Thursday, 30 April 2009

A Map to Lulworth Cove

After Stonehenge we headed to the beach given that it was such a gorgeous sunny day. Unfortunately, my husband doesn't really believe in maps. And he won't ask directions. So we spent nearly 2 hours driving around in circles in Dorset looking for Lulworth Cove. The good news is it was worth it. The bad news is we could have driven straight there if he'd just referenced a map and spent quite a bit more time on the beach. As it was everyons's nerves were frazzled and my mother looked like a pretzel all tangled up in the back seat with the children.

Once we got her straightened out though we taught her how to act like a Brit on the beach! Sandy biscuits and the ever present threat of rain and/or darkness did not dampen our spirits.

Lulworth Cove is on the Jurassic Coast in Dorset on the southwest coast of England. Amazing fossils of numerous prehistoric creatures continue to be found here. And there is no end to the surprises of the rock pools!

Bailey loved it most of all!

Wednesday, 29 April 2009

The Reluctant Fundamentalist by Mohsin Hamid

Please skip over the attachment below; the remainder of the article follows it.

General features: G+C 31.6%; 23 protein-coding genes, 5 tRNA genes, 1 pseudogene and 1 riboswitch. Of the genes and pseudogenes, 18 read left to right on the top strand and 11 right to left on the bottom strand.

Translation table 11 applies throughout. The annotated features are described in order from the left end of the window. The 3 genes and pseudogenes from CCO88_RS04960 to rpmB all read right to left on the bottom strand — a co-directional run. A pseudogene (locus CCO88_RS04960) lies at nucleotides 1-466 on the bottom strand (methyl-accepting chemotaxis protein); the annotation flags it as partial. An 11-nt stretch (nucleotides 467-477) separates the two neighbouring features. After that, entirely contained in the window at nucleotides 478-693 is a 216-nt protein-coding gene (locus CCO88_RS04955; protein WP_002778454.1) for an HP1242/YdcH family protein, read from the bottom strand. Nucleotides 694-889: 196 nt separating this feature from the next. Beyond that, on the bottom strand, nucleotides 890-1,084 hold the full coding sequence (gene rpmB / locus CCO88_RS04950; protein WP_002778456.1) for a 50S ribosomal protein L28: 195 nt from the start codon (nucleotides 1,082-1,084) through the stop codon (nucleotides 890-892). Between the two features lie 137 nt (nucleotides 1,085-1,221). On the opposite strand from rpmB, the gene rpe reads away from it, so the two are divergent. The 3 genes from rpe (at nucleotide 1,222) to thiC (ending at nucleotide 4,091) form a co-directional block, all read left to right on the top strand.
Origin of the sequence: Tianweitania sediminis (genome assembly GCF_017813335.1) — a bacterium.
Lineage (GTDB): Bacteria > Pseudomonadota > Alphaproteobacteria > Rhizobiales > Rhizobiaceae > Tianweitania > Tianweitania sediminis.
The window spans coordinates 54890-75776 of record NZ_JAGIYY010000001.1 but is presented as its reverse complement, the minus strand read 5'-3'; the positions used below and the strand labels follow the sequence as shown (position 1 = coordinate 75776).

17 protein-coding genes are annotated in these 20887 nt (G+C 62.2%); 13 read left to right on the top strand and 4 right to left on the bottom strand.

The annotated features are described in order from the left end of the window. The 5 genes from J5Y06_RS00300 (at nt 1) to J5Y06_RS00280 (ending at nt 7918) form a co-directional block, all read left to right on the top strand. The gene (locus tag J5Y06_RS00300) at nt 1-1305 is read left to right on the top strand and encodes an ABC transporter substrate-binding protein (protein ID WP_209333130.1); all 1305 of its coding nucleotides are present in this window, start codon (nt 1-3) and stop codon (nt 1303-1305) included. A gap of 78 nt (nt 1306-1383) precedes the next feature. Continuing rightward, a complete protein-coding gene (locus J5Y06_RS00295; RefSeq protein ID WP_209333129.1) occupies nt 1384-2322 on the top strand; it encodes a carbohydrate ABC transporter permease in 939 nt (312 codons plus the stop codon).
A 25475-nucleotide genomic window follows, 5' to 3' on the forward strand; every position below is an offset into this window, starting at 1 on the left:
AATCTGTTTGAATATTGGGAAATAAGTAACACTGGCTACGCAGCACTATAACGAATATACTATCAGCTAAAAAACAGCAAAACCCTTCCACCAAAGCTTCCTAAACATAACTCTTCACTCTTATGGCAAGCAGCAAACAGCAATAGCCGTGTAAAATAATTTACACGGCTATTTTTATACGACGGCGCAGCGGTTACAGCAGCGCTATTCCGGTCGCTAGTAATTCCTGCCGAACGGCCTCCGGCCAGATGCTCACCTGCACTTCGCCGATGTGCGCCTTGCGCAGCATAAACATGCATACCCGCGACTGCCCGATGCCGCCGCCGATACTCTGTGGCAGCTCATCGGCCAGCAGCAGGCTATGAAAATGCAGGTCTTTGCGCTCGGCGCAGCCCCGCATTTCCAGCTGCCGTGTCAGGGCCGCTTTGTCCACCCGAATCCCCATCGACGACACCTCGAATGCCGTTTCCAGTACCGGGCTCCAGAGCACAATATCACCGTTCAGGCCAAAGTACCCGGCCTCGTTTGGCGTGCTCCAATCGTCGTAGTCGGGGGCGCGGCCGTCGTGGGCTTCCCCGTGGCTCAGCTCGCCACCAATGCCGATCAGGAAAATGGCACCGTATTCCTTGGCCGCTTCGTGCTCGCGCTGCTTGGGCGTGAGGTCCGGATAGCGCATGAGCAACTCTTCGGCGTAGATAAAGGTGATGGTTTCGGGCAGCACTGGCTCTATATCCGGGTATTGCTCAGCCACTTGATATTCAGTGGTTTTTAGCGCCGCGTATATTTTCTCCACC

I read this book all wrong. I read it thinking it was just a novel. And when I finished it I had no idea what had happened or what it was about. But you can't read this novel that way. And I wish I had known this before I started reading it because now that I know what I know I am going to have to read it all over again.

Changez is from Pakistan and honours his family by winning a scholarship to Harvard University. Upon graduating he is offered the top place at the premier management consultancy, Underwood Sampson. He excels by living and breathing his work. He falls in love with a woman, Erica, who does not, cannot reciprocate his love due to her history.

And then 9/11 happens and Changez's love affairs with America and Erica end. His place in the society abruptly and subtly morphs into something much more sinister.

Reviews I have read indicate this book is metaphor for the US and the changes that have happened there since 9/11.